Advertisement
Crime

Service backlog Monday as Winnipeg police deal with violent weekend

WATCH ABOVE: Police briefed the public on the uptick of robberies and violence in the city on Monday. Police say there are on average 10-20 liquor store robberies per day, warning people who may be witnesses.

Winnipeg police say citizens may have a bit of a wait for officers to arrive for property and other non-emergency crime Monday.

A shotgun fired into a home Sunday and three homicides Saturday night mean police are dealing with a backlog due to the strain on their resources, said police Monday morning.

“We will continue to triage all calls for service and prioritize personal and public safety over property concerns and incidents where there is no immediate threat,” said Const. Jay Murray.

READ MORE: Winnipeg police investigating three homicides overnight

“We ask those waiting for a police response during this time to please be patient.”

Four people were hurt in a shooting on Flora Avenue Sunday, including an infant. All four are expected to survive.

Story continues below advertisement

Three deaths on the weekend, including a 14-year-old girl at a Halloween party Saturday night and two men early Sunday morning, are considered homicides and police are still investigating.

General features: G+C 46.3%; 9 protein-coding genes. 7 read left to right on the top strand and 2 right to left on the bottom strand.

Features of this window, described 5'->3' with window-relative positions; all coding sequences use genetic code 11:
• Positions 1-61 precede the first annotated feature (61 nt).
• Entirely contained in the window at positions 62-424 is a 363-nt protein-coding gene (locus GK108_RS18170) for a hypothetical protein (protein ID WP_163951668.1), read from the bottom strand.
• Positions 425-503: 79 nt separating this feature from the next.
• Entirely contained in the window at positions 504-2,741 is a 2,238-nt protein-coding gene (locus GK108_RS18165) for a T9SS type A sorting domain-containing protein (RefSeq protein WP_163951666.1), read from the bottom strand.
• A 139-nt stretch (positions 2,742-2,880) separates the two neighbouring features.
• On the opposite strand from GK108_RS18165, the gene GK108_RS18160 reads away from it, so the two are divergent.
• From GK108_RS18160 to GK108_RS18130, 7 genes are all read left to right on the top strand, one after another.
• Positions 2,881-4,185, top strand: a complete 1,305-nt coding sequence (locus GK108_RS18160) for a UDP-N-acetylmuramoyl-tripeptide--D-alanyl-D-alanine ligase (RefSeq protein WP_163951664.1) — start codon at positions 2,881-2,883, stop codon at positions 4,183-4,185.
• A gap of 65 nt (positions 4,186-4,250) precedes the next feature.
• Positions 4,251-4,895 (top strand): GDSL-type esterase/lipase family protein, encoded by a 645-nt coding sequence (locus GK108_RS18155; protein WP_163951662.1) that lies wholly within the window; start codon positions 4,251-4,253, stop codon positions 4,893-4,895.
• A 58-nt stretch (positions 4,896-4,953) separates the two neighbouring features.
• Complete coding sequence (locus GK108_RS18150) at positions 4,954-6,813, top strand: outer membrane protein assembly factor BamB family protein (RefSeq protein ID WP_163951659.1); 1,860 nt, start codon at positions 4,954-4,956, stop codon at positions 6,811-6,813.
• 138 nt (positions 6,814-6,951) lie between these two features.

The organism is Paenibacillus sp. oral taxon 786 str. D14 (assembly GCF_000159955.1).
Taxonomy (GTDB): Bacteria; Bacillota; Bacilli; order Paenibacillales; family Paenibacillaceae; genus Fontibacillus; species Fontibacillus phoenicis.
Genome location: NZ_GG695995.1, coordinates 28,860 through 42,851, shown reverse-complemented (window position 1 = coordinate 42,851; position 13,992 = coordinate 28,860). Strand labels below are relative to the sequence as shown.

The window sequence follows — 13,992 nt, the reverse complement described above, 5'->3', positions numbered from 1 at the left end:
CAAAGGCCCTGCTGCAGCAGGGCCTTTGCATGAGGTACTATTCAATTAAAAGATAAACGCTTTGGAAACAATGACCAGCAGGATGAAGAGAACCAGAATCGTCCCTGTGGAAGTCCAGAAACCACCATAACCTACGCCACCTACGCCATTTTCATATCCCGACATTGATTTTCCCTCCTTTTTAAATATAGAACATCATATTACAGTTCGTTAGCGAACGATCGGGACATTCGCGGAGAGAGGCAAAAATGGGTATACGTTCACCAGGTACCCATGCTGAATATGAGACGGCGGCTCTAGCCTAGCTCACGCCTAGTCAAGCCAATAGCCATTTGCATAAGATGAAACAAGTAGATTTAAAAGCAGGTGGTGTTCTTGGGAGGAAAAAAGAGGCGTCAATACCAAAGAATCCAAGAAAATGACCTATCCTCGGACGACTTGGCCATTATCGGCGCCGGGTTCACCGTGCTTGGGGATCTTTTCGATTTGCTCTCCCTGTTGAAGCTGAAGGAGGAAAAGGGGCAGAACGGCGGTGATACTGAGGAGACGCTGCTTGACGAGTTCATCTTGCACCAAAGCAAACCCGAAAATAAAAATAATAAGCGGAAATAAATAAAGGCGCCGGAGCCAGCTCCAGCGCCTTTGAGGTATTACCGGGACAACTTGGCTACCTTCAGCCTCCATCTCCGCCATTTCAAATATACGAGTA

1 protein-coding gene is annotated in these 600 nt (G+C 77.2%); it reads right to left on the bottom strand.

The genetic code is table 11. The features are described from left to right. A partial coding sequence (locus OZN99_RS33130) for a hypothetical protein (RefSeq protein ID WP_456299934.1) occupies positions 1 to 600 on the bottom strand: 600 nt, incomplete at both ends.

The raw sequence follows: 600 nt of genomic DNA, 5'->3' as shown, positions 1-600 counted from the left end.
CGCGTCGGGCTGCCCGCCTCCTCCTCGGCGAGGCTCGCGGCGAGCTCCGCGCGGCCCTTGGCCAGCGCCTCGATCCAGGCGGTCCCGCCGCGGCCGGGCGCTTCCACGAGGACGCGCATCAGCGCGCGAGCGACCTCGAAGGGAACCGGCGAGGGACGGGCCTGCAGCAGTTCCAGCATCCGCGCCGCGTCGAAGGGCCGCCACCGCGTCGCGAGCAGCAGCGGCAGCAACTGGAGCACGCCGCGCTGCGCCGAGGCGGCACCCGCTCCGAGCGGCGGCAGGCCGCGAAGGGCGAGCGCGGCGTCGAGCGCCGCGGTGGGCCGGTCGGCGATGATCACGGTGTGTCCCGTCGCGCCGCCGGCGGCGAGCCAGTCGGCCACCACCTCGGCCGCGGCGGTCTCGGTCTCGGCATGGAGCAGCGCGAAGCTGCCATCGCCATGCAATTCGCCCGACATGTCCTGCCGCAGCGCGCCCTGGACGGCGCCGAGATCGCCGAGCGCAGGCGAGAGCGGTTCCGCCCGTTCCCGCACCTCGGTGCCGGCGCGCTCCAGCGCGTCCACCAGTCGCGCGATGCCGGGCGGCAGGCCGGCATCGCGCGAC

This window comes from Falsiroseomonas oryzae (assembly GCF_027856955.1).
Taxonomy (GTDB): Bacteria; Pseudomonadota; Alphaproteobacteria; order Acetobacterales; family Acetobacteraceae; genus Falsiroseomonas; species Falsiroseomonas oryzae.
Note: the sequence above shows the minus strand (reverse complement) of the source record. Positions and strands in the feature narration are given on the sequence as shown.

With officers focused on major crimes, police chief Danny Smyth said he understands people who are victims of non-violent crime getting upset with long response times.

“I’ve never seen any other city have to deal with what we’re dealing with right now,” said Smyth.

“It can sometimes take days for us to get around to some of the lesser offences, just to take a report. That’s frustrating to people, but they might not necessarily understand how much of our resources get caught up in the major crimes.”

Winnipeg Police Association president Moe Sabourin said resources being tied up on major crimes means smaller-scale criminals are feeling free to continue offending.

Story continues below advertisement

“There are people out there who are continuing to commit crime, because we don’t have the resources to investigate, to run projects and to arrest these people and put them in jail,” he said.

“Just off the top of my head, I think we could easily use another 200 officers.”